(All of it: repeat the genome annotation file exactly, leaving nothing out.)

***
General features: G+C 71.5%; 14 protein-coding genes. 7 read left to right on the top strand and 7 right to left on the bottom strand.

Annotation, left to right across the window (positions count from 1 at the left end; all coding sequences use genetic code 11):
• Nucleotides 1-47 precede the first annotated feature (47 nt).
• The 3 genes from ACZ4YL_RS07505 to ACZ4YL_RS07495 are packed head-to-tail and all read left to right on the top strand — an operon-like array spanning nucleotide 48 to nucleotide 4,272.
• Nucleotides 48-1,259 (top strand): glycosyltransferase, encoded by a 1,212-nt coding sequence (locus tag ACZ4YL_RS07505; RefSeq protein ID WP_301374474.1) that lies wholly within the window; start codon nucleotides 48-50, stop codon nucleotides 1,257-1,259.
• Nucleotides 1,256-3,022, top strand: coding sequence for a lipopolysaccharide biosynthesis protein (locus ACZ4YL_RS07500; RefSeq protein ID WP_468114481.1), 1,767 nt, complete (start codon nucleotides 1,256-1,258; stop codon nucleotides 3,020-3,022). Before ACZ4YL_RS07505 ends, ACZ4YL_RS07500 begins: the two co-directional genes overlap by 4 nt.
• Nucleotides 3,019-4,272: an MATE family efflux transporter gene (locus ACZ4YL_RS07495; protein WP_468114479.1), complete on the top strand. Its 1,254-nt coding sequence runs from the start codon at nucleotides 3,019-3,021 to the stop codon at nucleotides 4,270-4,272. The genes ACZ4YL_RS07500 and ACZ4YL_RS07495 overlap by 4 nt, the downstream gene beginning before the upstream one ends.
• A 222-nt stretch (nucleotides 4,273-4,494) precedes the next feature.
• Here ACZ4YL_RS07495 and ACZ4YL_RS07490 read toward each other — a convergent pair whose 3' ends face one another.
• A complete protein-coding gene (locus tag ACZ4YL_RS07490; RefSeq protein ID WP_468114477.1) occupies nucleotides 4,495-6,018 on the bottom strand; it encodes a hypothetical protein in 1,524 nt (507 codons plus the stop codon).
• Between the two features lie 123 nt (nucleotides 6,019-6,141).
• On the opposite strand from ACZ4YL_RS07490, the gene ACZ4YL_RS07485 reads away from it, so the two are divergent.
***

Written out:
General features: G+C 71.5%; 14 protein-coding genes. 7 read left to right on the top strand and 7 right to left on the bottom strand.

Annotation, left to right across the window (positions count from 1 at the left end; all coding sequences use genetic code 11):
• Nucleotides 1-47 precede the first annotated feature (47 nt).
• The 3 genes from ACZ4YL_RS07505 to ACZ4YL_RS07495 are packed head-to-tail and all read left to right on the top strand — an operon-like array spanning nucleotide 48 to nucleotide 4,272.
• Nucleotides 48-1,259 (top strand): glycosyltransferase, encoded by a 1,212-nt coding sequence (locus tag ACZ4YL_RS07505; RefSeq protein ID WP_301374474.1) that lies wholly within the window; start codon nucleotides 48-50, stop codon nucleotides 1,257-1,259.
• Nucleotides 1,256-3,022, top strand: coding sequence for a lipopolysaccharide biosynthesis protein (locus ACZ4YL_RS07500; RefSeq protein ID WP_468114481.1), 1,767 nt, complete (start codon nucleotides 1,256-1,258; stop codon nucleotides 3,020-3,022). Before ACZ4YL_RS07505 ends, ACZ4YL_RS07500 begins: the two co-directional genes overlap by 4 nt.
• Nucleotides 3,019-4,272: an MATE family efflux transporter gene (locus ACZ4YL_RS07495; protein WP_468114479.1), complete on the top strand. Its 1,254-nt coding sequence runs from the start codon at nucleotides 3,019-3,021 to the stop codon at nucleotides 4,270-4,272. The genes ACZ4YL_RS07500 and ACZ4YL_RS07495 overlap by 4 nt, the downstream gene beginning before the upstream one ends.
• A 222-nt stretch (nucleotides 4,273-4,494) precedes the next feature.
• Here ACZ4YL_RS07495 and ACZ4YL_RS07490 read toward each other — a convergent pair whose 3' ends face one another.
• A complete protein-coding gene (locus tag ACZ4YL_RS07490; RefSeq protein ID WP_468114477.1) occupies nucleotides 4,495-6,018 on the bottom strand; it encodes a hypothetical protein in 1,524 nt (507 codons plus the stop codon).
• Between the two features lie 123 nt (nucleotides 6,019-6,141).
• On the opposite strand from ACZ4YL_RS07490, the gene ACZ4YL_RS07485 reads away from it, so the two are divergent.